a1 Sarah Lawrence College
a2 Stanford University
Samuel J. Abrams is assistant professor of politics at Sarah Lawrence College and Fellow at the Center for Advanced Social Science Research at New York University. He can be reached at email@example.com.
Morris P. Fiorina is a senior fellow at the Hoover Institution and the Wendt Family Professor of Political Science at Stanford University. He can be reached at firstname.lastname@example.org.
List of Figures and Tables
Figure 1 Distribution of Independents by County: 1976 v. 2004 (1,198 counties in total for 21 states included in the sample)
Table 1 Presidential Landslide County Population: 1976 v. 2004 (Percentage of presidential voters living in counties where margin of victory was 60:40 or greater)
Table 2 Population Living in “Landslide” Counties Has Declined
Table 3 How Many Neighbors Do You Know by Name?
Table 4 When You Talk to Your Neighbors, How Often Do You Discuss Political Issues?
Table 5 Of the People You Interact with in Your Neighborhood, How Many of Them … Have Different Political Views from Yours?
Table 6 Most Important Group Respondent Identifies With
Table 2a State Population Living in “Landslide” Counties (“Landslide” = 60:40 Party Registration Margin)
Table 2b State Population Living in “Landslide” Counties (“Landslide” = 55:45 Party Registration Margin)
Table 2c State Population Living in “Landslide” Counties (“Landslide” = Party Registration Majority)
We have built a country where everyone can choose the neighborhood (and church and news shows) most compatible with his or her lifestyle and beliefs. And we are living with the consequences of this segregation by way of life: pockets of like-minded citizens that have become so ideologically inbred that we don't know, can't understand, and can barely conceive of “those people” who live just a few miles away.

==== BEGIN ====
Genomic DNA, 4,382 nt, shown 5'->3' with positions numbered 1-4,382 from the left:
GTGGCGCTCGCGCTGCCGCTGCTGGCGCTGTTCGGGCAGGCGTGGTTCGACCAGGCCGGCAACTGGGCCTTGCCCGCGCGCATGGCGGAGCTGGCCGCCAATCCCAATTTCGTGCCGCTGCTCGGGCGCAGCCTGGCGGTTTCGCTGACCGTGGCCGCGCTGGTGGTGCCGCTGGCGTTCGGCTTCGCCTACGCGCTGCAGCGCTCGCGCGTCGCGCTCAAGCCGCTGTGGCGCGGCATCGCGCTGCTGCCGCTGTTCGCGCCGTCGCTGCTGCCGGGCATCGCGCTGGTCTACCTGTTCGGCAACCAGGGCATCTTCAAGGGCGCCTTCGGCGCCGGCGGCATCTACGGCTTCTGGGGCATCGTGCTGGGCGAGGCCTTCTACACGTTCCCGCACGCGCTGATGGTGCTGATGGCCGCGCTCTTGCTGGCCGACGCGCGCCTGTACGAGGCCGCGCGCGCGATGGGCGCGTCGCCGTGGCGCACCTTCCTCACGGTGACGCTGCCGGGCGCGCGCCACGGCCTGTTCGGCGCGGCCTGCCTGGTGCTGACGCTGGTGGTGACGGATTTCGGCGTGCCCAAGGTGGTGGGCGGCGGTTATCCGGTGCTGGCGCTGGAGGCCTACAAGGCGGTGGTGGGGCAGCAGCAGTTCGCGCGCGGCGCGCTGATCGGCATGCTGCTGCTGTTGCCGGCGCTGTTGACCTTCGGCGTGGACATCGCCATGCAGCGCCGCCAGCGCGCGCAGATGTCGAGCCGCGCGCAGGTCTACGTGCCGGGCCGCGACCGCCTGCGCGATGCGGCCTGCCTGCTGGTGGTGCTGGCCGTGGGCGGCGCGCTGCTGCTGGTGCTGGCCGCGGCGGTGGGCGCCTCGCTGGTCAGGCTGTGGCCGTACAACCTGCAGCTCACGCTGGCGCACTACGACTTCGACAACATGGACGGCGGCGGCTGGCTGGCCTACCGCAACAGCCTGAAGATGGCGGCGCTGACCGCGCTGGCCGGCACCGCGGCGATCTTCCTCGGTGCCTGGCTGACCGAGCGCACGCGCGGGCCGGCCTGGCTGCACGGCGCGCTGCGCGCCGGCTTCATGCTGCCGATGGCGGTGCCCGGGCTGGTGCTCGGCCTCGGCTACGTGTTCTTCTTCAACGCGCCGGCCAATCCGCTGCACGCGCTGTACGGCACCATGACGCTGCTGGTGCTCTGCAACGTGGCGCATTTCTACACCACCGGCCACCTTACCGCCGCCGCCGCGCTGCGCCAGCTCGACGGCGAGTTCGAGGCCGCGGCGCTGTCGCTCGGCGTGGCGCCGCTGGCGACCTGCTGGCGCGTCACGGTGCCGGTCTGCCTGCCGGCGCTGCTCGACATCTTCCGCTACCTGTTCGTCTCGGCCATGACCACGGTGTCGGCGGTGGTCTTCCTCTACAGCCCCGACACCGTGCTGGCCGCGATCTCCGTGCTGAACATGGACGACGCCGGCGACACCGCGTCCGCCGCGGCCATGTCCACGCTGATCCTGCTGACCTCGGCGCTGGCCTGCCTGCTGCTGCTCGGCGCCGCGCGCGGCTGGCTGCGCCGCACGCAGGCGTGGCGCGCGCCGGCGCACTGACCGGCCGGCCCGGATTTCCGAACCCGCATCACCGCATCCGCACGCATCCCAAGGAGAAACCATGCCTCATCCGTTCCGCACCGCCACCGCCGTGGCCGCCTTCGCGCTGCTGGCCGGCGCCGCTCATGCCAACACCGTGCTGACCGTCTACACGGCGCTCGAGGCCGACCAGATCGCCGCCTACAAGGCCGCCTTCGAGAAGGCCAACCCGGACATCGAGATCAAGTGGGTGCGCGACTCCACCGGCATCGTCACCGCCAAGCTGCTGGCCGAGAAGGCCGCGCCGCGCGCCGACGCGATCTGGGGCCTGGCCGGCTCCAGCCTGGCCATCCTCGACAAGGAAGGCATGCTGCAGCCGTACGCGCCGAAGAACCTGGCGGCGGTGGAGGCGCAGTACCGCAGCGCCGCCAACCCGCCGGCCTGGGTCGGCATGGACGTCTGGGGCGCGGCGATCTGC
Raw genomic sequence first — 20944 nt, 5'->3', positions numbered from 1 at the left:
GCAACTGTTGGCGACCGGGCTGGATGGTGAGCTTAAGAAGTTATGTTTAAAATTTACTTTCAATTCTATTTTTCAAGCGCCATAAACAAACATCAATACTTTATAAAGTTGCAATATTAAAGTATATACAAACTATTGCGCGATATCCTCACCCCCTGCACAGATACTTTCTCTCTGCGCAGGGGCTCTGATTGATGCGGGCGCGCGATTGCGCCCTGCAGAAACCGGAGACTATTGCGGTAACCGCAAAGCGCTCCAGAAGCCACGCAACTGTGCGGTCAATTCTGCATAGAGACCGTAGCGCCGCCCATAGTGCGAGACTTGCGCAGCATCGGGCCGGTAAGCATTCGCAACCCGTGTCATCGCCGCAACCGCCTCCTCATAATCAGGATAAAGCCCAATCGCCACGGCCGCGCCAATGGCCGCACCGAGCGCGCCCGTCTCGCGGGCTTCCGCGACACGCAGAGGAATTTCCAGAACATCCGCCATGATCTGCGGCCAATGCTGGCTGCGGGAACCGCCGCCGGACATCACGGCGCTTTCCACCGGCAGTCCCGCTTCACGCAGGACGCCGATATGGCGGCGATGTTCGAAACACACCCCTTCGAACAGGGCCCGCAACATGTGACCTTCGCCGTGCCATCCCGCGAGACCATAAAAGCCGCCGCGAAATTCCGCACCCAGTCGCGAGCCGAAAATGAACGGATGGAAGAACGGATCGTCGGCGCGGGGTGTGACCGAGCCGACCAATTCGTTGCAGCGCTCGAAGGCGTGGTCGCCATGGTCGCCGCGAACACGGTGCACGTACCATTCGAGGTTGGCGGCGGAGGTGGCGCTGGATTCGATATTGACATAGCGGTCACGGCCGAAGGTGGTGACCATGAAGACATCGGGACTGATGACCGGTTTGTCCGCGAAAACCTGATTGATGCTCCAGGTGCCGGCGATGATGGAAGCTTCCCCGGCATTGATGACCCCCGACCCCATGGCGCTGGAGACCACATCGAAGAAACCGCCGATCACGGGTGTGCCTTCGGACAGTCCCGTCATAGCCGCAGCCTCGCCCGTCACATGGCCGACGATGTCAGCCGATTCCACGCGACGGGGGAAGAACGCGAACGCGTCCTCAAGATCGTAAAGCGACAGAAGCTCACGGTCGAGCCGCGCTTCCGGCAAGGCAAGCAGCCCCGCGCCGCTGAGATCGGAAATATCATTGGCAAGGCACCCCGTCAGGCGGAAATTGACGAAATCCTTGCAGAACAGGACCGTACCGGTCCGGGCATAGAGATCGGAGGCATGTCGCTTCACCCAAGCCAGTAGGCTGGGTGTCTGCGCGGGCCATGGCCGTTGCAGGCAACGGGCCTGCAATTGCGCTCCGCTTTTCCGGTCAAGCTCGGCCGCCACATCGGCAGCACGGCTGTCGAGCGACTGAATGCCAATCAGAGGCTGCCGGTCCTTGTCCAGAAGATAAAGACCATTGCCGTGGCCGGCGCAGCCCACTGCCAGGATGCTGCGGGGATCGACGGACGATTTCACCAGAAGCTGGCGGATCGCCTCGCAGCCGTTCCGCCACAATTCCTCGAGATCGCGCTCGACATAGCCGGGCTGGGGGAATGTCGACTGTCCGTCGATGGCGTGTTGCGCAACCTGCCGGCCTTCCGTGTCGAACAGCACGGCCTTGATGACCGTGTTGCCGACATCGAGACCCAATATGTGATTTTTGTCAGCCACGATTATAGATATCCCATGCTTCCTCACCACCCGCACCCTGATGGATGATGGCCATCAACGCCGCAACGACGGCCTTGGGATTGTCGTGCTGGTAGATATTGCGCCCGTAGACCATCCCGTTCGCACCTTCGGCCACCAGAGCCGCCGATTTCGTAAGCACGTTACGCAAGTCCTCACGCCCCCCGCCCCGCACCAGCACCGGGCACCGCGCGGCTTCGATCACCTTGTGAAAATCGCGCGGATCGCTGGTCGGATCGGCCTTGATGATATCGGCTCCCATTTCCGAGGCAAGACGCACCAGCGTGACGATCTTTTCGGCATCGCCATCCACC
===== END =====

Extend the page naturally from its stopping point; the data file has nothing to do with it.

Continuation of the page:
(Bishop 2008, 40)
In 2008 journalist Bill Bishop achieved the kind of notice that authors dream about. His book, The Big Sort: Why the Clustering of Like-Minded America Is Tearing Us Apart, was mentioned regularly during the presidential campaign; most notably, former president Bill Clinton urged audiences to read the book.1 Bishop's thesis is that Americans increasingly are choosing to live in neighborhoods populated with people just like themselves. In turn, these residential choices have produced a significant increase in geographic political polarization. Bishop does not contend that people consciously decide to live with fellow Democrats or Republicans; rather political segregation is a byproduct of the correlations between political views and the various demographic and life-style indicators people consider when making residential decisions.2 Whatever the cause, Bishop contends that the resulting geographic polarization is a troubling and dangerous development.
We do not doubt that various kinds of sorting are occurring in the United States—as they have in the past and no doubt will in the future. Most importantly, political science research has shown that during the past three decades party sorting has occurred—liberal-minded Americans have increasingly made the Democratic Party their home, and conservative-minded Americans have increasingly gravitated to the Republican Party (without changing the shape of the aggregate distribution of public opinion). Questions about the amount of sorting and its causes, however, still remain (Gelman 2011; Levendusky 2009).3 Yet claims about geographical sorting have always struck us as somewhat questionable. Residential mobility notwithstanding, do the citizens of, say, Massachusetts and Mississippi differ more today than they did in 1950, before the jet plane, the interstate highway system, broadcast television, and other economic and cultural homogenizing influences? To be sure, states are gross units of analysis, but descending to lower levels, a half-century ago when the United States was still largely a country of small towns and cities, did blue-collar union Democrats who worked in the mines and factories interact with white-collar Republican managers and professionals more than they do today? The older member of our team finds that claim implausible.